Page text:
Benjamin Franklin Papers

To Benjamin Franklin from Amelia Barry, 20 September 1778

From Amelia Barry

ALS: American Philosophical Society

Tunis 20th Sepr. 1778

My Dear Sir,

Pardon I beseech you, this one trouble more, which I am pained to give you; but being in the most perplexing suspence, I think it a duty to inform you of it. I besought you Sir, in the three last letters I had the honor to write you9 to transmit your favors to Mr. Barry or me, under cover to Lewis Hameken Esq. Danish Consul at this place, and recommended to the care of Monr. Jean Baptista Fabré Negociant à Marsielle. Two vessels have arrived lately from that port one Venetian and one French. By the latter Consul Hameken has received several boxes of commissions &c. from Monr. Fabré but unaccompanied by a single line tho’ every other neutral Consul in town has received letters by that conveyance: how to account for this circumstance, I am at the utmost loss: Should my revered Docr: Franklin have honored me with a letter, and it have miscarried, he may hereafter impute ingratitude or negligence to me for not acknowledging the receipt of it. The uncertainty of his having written or not, leaves me truly unhappy. All my hopes my dear Friend are in you. At Poverty I should not repine could I endure it alone but when I think of Mr. Barry and my Children’s experiencing it, then indeed are my sensations exquisitely keen. Still, still do I hope my Doctor will set my heart at rest, and enable me to procure for my sweet Children the advantages of Education; of more real importance than Empires without it. If you should my dear Sir have written I must entreat you to inform me by a line, directed to me under cover to Monr. Molinare Sweedish Consul Tunis and recommended to the care of Monr. Paraut Negociant Marsielles. Should you not have written the other conveyance I should think must be safe yet the best conveyance of all must at presant be via Leghorn, as several neutral vessels (Venetian and Ragusa) are constantly employed in trading from that place hither. This address1 must be safe. With the most sincere and respectful attachment I have the honor to be Most Dear Sir Your ever-obliged and most devoted Humble Servant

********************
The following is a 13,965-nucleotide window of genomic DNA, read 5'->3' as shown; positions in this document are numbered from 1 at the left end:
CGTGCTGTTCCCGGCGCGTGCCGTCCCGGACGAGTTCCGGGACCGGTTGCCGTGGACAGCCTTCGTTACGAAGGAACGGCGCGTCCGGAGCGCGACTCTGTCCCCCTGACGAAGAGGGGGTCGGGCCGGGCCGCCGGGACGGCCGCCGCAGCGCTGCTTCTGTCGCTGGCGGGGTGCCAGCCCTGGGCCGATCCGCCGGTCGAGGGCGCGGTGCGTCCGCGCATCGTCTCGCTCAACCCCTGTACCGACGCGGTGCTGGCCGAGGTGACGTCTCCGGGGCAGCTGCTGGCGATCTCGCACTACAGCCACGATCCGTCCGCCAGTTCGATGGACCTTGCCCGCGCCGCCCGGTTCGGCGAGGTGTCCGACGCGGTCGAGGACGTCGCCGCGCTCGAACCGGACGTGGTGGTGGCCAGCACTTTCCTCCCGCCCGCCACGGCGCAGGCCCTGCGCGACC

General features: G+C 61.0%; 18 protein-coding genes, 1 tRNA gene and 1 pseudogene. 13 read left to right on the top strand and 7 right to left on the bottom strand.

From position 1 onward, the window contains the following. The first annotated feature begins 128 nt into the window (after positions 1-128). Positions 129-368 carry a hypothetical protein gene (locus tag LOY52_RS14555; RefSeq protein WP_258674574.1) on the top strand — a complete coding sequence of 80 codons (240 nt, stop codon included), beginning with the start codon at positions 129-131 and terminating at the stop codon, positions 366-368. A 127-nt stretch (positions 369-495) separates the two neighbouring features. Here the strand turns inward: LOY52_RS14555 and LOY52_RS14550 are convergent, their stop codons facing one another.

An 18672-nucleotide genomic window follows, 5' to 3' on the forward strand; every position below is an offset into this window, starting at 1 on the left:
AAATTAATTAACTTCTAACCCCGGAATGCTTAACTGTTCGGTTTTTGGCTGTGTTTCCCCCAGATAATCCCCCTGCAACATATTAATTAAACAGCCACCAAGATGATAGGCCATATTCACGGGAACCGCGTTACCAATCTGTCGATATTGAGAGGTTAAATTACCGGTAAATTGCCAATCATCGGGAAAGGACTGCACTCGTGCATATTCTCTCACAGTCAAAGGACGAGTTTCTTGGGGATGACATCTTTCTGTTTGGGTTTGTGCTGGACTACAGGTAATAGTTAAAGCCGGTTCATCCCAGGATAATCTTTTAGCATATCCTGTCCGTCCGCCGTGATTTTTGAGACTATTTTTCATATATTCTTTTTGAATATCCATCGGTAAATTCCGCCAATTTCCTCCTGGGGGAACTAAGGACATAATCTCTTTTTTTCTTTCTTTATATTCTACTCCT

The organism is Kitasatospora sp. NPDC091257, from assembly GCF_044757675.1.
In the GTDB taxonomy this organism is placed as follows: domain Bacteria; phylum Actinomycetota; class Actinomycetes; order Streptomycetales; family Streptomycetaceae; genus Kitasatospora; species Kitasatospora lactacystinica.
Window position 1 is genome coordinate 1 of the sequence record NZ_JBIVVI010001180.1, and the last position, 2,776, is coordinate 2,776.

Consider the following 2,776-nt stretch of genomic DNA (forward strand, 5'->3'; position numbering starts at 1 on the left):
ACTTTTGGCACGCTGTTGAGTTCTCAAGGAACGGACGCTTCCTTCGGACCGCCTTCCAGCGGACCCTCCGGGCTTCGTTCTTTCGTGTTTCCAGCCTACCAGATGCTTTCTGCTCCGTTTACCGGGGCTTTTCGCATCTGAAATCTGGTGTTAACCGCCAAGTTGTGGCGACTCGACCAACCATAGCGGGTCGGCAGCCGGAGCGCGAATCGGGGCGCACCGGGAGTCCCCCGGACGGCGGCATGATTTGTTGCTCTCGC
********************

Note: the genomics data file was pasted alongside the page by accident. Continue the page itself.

A. Barry

Endorsed: Mrs. Barry

Notations: Sept. 20. 78 / A Barry Sept. 20 78

[Note numbering follows the Franklin Papers source.]

9See XXVI, 585–9.

1Footnote in text: “under cover to James Traill Esqr. His Brittannic Majesty’s Agent & Conl. Genl. Tunis to the care of Messrs. Gentil & Orr Mercts. Leghorn.” Amelia Barry had first gone to Tunis in 1766 with James Traill as a governess in his family: XIII, 163 n.

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